Music documentary

Ken Burns Documentary “Country Music” Donates to Hall of Fame

Ken Burns’ next documentary Country music will begin airing on PBS stations before the end of the year, but some will live forever in the Country Music Hall of Fame and Museum. At a press conference Wednesday in Nashville, Burns showed an excerpt from the documentary and announced that he would donate all transcripts and interviews from the project to the Hall of Fame.

The eight-part documentary, which Burns worked on with regular collaborators Dayton Duncan and Julie Dunfey, was filmed over an eight-year span and was taken from 175 hours of interviews with over 100 subjects. It was a subject rich in stories and tales that, as Burns noted, had to be heard by people who were not familiar. “They belong to our country,” he said.

Some of the subjects he interviewed in the documentary joined Burns for the presentation, including Kathy Mattea, Holly Williams, Ketch Secor from the Old Crow Medicine Show, Marty Stuart, Ricky Skaggs and Rhiannon Giddens. Stuart referred to his own tenure in country, which began when he joined Lester Flatt’s band as a teenager and has continued to the present day with plenty of stylistic twists along the way. “You find a place where your heart belongs,” he said.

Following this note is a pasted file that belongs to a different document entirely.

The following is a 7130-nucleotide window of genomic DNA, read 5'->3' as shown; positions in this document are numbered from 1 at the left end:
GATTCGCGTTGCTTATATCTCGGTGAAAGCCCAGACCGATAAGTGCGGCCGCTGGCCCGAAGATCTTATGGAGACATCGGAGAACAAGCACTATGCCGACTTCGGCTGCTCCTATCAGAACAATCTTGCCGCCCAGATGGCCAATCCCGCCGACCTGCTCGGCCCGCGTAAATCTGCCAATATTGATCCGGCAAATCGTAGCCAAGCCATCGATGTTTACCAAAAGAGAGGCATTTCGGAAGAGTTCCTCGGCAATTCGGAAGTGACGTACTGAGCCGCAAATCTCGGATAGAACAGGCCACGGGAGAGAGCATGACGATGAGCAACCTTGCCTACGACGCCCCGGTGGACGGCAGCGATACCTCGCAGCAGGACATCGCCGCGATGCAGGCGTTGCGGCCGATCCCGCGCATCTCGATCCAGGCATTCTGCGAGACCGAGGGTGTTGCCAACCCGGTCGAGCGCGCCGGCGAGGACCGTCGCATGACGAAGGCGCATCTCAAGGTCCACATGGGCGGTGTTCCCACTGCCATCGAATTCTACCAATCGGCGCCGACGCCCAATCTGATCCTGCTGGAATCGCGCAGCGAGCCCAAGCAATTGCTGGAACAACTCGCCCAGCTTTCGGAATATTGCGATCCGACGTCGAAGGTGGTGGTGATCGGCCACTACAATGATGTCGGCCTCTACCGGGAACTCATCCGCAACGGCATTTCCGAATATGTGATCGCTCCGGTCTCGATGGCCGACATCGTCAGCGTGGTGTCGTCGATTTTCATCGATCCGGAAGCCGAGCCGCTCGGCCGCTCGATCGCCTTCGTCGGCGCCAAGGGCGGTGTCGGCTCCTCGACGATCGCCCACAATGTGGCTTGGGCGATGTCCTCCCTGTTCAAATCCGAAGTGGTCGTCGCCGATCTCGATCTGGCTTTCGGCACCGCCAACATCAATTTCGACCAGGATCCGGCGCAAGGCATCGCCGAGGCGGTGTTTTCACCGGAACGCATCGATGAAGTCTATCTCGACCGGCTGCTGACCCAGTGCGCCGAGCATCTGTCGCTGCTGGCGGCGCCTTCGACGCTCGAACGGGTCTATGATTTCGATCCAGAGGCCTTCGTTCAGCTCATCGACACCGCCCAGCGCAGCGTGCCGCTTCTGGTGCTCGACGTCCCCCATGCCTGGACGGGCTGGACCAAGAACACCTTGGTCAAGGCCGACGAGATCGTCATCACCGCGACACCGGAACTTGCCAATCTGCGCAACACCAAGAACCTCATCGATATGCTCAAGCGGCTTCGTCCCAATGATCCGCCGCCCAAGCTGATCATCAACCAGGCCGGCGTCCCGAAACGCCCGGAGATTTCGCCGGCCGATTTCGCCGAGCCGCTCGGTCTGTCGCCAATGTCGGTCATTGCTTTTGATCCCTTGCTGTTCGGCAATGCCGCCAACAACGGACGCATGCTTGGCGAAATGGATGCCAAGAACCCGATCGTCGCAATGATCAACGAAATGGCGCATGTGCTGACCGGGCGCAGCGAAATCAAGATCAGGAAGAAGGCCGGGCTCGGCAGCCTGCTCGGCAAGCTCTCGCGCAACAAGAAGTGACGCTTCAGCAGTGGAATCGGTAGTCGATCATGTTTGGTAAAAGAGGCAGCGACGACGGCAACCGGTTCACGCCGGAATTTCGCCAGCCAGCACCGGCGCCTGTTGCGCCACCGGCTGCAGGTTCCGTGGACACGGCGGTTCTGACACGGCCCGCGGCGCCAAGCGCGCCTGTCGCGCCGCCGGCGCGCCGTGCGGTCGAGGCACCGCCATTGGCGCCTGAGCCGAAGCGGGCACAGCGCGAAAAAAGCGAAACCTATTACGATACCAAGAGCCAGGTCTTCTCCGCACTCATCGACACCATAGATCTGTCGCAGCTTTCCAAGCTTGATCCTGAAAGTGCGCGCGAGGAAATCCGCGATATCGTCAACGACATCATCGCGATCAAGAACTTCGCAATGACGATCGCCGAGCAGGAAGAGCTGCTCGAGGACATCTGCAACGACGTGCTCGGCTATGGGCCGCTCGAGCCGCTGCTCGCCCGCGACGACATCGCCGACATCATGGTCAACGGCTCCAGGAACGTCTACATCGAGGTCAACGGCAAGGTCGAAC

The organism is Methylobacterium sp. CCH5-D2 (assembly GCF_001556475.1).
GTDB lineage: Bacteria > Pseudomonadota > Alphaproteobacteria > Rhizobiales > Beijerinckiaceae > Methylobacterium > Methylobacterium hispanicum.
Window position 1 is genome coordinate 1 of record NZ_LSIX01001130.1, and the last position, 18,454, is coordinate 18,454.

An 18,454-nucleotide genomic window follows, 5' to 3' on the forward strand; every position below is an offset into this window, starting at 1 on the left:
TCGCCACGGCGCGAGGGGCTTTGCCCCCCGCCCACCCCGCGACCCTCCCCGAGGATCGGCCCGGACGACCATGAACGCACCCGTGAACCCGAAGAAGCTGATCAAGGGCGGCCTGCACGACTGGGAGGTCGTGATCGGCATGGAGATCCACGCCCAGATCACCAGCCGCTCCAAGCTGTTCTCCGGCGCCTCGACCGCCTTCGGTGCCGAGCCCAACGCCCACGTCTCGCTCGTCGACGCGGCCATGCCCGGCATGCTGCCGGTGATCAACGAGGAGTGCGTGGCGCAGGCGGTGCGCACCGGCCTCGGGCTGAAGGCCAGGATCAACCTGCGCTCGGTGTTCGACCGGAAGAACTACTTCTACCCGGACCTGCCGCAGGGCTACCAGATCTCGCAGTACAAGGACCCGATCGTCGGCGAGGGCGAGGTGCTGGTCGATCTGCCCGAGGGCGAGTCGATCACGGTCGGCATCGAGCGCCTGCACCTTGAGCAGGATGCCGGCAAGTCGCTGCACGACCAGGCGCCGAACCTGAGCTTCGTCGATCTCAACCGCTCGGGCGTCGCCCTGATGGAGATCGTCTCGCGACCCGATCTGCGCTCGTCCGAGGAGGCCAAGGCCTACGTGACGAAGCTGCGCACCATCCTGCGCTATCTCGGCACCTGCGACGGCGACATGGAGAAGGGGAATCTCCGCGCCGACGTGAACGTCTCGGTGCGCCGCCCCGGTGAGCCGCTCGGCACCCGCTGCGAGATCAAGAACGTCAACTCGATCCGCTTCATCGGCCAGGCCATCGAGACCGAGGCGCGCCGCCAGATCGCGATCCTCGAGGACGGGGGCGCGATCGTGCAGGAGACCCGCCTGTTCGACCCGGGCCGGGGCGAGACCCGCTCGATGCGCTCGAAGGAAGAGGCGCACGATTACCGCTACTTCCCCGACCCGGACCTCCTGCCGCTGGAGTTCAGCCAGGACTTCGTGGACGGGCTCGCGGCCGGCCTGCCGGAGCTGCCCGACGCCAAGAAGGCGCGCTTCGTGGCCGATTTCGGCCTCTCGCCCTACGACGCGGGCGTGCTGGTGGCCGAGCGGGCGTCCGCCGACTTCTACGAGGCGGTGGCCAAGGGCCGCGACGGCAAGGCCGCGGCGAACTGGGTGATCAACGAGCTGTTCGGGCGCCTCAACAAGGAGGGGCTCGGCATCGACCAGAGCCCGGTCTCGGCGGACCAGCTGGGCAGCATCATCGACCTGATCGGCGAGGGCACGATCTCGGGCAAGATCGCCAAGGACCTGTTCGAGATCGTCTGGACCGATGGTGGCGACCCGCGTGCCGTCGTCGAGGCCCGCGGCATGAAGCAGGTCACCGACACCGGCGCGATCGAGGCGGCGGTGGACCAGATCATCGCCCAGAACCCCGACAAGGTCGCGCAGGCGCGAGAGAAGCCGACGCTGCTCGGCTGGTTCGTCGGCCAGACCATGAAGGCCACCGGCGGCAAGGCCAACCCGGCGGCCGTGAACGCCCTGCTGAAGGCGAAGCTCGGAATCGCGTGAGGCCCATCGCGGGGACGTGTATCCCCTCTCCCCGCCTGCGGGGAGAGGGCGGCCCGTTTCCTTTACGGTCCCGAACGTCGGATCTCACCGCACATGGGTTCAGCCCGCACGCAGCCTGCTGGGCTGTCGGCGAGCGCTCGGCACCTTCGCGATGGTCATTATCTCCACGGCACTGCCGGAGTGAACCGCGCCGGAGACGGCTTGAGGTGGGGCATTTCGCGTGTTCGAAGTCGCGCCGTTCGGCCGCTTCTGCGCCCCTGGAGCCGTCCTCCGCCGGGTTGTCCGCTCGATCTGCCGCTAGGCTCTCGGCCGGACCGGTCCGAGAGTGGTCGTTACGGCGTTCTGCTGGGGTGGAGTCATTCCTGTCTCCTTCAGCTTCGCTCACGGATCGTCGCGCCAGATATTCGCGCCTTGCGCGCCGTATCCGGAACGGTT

Burns’ stop at the Country Music Hall of Fame came at the end of a whirlwind bus tour of Tennessee’s music towns, including Cookeville and then Bristol, where Jimmie Rodgers and the Carter Family were first recorded. He followed that up with a stop in Knoxville, near Dolly Parton’s hometown, then crisscrossed statewide to arrive in Memphis on Tuesday, where he visited the launch pad for Elvis Presley and Johnny Cash at Sun Records. and Sam Phillips Recording. The celebration continues in Nashville on Wednesday night with a Ryman Auditorium concert featuring Giddens, Stuart, Skaggs, Secor, Williams, Mattea, Dierks Bentley, Rosanne Cash and Dwight Yoakam.

The eight parts Country music premieres on PBS September 15.